Photos courtesy of Dick Sacher, University of Delaware. Follow this link for a complete collection of photos featuring the onstage and backstage activities at the Museum.

Live Discussions Featured:

  • Lucy Fowler Williams, American Section, Museum Faculty
  • Janet Monge, University of Pennsylvania
  • Karen Rosenberg, University of Delaware
  • Kostas Danilidis, University of Pennsylvania
  • Alexi Vranich, University of Pennsylvania
  • Teri Rofkar, Tlingit Artist, Anchorage
  • Shelly Laws, Tlingit Artist, Anchorage
  • Jakov Radovcic, Archeologist and curator of the Zagreb Museum
  • Faculty at Cairo University

Program Info:

Using DVTS (Digital Video Transport System), Tlingit fiber artists Teri Rofkar and Shelly Laws of Anchorage, Alaska took a close look at Penn's 100 year old Tlingit textiles and baskets for inspiration and clues to help them in their contemporary weaving. Both artists are master craftsmen who have revived old styles of indigenous Northwest coast weaving using spruce root and wool. Inspired by the art of their ancestors, their contemporary robes and baskets are sought after by clan members for use as ceremonial regalia and by collectors and Museums alike. Teri Rofkar, who lives in Sitka, Alaska, is a highly acclaimed Tlingit artist and specializes in the old style Raven's Tail weaving technique.  Her sister, Shelly Laws of Anchorage, specializes in the more recent Chilkat weaving style. Through high-end DVTS over Internet2's Abilene network, these acclaimed artists in Anchorage were able to examine and discuss pieces from the Penn collection over 3000 miles away.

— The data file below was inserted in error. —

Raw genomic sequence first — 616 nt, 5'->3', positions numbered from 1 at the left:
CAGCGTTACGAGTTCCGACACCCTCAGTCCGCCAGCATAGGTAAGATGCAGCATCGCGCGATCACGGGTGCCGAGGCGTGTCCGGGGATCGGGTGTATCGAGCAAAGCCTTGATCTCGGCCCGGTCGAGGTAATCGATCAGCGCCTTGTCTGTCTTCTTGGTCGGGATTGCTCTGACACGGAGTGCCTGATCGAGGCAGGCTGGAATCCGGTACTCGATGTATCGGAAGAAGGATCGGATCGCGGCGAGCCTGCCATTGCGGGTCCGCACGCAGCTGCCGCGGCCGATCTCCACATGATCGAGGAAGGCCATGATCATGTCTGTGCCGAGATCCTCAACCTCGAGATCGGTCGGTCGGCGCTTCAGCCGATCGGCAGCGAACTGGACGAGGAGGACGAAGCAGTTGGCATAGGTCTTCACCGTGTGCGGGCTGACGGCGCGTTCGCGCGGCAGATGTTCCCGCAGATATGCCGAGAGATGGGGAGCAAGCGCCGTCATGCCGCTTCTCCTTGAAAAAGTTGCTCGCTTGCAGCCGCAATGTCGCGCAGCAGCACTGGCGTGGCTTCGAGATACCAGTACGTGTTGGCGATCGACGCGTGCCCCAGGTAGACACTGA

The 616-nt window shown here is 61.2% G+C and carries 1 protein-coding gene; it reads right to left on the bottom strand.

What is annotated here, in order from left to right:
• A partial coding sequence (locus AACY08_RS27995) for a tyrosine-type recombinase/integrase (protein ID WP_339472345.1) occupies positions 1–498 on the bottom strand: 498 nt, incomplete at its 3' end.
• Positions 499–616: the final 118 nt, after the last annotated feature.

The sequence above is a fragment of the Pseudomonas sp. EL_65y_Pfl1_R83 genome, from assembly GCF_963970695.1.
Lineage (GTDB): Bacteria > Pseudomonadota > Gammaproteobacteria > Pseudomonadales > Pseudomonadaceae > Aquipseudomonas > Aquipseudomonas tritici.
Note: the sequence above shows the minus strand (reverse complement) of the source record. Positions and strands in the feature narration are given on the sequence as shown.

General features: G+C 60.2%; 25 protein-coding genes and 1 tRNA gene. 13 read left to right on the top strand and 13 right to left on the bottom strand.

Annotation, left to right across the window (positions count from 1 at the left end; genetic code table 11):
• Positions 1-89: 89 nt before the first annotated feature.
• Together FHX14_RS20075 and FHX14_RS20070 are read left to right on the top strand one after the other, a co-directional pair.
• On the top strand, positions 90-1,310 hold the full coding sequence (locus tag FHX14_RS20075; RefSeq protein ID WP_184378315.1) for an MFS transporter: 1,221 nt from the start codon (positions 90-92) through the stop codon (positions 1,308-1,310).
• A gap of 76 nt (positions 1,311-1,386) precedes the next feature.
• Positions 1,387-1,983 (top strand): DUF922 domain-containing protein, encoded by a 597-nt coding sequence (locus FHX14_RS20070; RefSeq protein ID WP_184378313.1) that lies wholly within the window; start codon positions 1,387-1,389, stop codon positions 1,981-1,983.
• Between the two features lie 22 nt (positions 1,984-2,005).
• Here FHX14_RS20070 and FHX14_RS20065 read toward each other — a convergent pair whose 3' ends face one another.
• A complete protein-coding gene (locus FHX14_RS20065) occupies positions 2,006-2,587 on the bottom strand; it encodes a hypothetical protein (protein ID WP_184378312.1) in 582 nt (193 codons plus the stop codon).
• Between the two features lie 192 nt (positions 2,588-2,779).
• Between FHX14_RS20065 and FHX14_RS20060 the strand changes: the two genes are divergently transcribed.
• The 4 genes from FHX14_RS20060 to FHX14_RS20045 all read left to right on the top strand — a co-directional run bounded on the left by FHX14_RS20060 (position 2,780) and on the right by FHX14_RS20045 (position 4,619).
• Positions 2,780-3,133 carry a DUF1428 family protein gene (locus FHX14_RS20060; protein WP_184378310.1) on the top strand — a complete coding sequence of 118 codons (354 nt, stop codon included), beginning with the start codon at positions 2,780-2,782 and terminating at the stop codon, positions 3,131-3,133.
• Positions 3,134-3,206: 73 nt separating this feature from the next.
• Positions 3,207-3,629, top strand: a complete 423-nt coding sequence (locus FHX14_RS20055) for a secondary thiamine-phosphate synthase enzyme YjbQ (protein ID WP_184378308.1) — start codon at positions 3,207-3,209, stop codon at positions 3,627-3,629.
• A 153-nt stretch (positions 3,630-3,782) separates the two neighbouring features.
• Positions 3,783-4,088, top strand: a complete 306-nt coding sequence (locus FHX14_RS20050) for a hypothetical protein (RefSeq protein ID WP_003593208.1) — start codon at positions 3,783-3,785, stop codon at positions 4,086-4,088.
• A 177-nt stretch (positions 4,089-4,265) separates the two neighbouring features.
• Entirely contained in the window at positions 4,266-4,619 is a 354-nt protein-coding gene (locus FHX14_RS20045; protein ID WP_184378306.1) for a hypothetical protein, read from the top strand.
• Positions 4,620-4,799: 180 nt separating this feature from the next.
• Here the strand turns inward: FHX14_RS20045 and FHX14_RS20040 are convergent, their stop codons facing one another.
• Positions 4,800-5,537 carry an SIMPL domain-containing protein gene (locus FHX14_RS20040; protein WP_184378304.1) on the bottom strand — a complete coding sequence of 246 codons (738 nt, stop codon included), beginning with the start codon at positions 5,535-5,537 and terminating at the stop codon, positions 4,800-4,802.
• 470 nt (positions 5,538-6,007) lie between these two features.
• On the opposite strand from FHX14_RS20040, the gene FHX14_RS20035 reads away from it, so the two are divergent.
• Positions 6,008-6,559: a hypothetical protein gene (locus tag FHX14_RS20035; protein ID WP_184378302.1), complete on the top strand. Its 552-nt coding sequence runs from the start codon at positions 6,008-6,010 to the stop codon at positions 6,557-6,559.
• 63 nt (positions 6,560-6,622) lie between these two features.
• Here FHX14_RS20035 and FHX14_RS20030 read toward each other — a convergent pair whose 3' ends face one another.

With Thanks for Their Support:

  • University of Alaska, Anchorage
  • University of Alaska, Fairbanks
  • University of Delaware
  • The Internet2 Commons
  • CARnet
  • Cairo University

Presenter Info: